The Big Issue : Edition 537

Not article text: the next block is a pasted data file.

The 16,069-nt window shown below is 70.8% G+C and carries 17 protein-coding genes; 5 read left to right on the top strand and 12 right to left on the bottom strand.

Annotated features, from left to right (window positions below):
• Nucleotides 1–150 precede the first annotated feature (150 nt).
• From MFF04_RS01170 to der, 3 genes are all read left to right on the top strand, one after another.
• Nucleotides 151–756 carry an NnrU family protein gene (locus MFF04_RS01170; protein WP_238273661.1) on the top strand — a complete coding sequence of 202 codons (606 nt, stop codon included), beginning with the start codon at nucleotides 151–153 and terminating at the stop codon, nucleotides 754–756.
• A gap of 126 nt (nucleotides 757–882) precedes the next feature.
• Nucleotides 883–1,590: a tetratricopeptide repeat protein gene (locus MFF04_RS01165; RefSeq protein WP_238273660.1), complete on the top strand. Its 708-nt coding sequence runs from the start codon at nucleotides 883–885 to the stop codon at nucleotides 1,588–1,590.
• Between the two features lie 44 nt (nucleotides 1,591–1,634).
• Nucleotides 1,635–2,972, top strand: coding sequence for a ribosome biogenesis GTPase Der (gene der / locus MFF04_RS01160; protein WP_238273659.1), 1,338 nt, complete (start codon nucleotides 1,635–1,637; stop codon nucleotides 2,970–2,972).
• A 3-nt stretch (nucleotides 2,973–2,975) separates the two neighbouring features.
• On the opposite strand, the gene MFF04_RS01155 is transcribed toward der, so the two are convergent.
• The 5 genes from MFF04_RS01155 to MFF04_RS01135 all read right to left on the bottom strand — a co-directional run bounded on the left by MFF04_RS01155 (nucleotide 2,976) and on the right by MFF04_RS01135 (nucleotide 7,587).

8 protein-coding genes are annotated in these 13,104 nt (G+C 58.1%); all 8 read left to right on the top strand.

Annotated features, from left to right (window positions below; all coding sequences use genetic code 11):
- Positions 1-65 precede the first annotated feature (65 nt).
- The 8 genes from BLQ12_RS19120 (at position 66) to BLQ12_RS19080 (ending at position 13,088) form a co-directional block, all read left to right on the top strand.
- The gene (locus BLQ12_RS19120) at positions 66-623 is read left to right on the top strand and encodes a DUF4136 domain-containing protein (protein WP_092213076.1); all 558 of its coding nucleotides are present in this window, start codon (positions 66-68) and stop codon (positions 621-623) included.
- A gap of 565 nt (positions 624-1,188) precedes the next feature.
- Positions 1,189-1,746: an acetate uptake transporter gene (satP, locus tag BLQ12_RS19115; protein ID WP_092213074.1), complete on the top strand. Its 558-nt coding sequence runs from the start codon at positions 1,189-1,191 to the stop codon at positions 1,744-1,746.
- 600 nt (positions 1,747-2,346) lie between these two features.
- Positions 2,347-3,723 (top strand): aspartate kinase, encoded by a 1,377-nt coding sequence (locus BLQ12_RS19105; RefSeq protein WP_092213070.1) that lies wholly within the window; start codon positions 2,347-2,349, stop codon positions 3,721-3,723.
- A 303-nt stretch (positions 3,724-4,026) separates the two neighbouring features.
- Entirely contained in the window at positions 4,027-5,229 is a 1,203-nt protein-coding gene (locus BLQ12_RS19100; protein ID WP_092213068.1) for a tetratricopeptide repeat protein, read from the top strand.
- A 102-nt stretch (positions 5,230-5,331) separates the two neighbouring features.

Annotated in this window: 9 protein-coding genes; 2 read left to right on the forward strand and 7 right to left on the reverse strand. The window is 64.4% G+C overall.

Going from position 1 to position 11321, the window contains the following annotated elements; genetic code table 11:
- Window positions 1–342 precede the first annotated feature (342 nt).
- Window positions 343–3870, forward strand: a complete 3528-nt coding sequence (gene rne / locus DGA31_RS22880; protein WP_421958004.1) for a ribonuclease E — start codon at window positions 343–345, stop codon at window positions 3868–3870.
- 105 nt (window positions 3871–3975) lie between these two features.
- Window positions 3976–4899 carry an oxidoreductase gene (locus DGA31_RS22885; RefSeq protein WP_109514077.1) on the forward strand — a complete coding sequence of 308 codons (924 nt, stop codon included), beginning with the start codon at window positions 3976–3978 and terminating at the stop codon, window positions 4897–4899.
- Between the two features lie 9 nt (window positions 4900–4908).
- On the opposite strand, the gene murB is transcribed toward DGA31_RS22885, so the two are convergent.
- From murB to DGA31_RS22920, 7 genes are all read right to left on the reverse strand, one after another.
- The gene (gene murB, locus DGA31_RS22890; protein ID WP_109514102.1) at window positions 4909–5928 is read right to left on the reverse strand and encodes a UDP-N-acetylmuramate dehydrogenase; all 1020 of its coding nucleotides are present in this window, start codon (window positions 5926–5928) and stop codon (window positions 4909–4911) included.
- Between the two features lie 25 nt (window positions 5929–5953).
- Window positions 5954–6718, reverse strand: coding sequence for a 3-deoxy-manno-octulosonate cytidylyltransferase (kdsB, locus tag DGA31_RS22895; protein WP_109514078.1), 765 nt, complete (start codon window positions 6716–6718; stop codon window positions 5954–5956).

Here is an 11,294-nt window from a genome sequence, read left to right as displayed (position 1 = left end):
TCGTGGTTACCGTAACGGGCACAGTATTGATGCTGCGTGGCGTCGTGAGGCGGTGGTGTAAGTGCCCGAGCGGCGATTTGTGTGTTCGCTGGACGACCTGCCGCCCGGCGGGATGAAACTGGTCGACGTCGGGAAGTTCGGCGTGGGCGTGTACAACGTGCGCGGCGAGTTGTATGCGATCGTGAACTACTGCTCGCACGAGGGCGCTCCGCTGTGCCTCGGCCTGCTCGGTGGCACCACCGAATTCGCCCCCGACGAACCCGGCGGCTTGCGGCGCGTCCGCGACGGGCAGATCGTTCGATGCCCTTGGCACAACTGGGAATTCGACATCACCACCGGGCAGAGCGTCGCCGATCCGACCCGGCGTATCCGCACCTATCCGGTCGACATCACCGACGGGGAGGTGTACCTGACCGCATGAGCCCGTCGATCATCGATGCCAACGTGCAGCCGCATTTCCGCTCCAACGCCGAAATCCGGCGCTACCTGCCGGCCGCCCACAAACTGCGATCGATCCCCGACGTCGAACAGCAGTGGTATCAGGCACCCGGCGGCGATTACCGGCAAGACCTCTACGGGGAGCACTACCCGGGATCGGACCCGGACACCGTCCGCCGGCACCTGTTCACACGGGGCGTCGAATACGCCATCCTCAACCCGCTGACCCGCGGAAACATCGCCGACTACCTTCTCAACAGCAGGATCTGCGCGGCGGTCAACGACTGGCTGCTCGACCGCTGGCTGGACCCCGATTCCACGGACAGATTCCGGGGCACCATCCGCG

NICE GUY STEPHEN CURRY FINDS HIS INNER SERIAL KILLER TO TERRIFYING EFFECT. NO MORE TWENTY YEARS AGO, a young Stephen Curry entered the national consciousness with these iconic words delivered deadpan to camera: “My name is Dale Kerrigan and this is my story.” With his round blue eyes, pale freckled face and home-job haircut, Curry was the innocent narrator of Australia’s favourite suburban comedy, The Castle (1997). In his subsequent career as an award-winning actor and comedian, there has always been something inherently nice about Curry, whether he’s playing real-life jockey Damien Oliver (The Cup), TV legend Graham Kennedy (The King), or the lovable loser Sam Pickles in the miniseries Cloudstreet (2011). But Curry’s latest role in Hounds of Love, a psychological thriller written and directed by Ben Young and set in the flat brick suburbs of Perth in 1987, is a world away from niceness. In this harrowing and deeply disturbing story, Curry is completely believable as John White, a rapist and serial killer who works in concert with his abused and dependent wife, Evelyn (Emma Booth in a career- defining performance). Together, they abduct young women from the roadside, taking them home to rape and torture them for a week, before disposing of the bodies in shallow sandy graves. “Is all that nice guy stuff out the window now, d’you think?” jokes Curry on the phone NICE-GUY ACTOR STEPHEN CURRY FINDS HIS INNER SERIAL KILLER.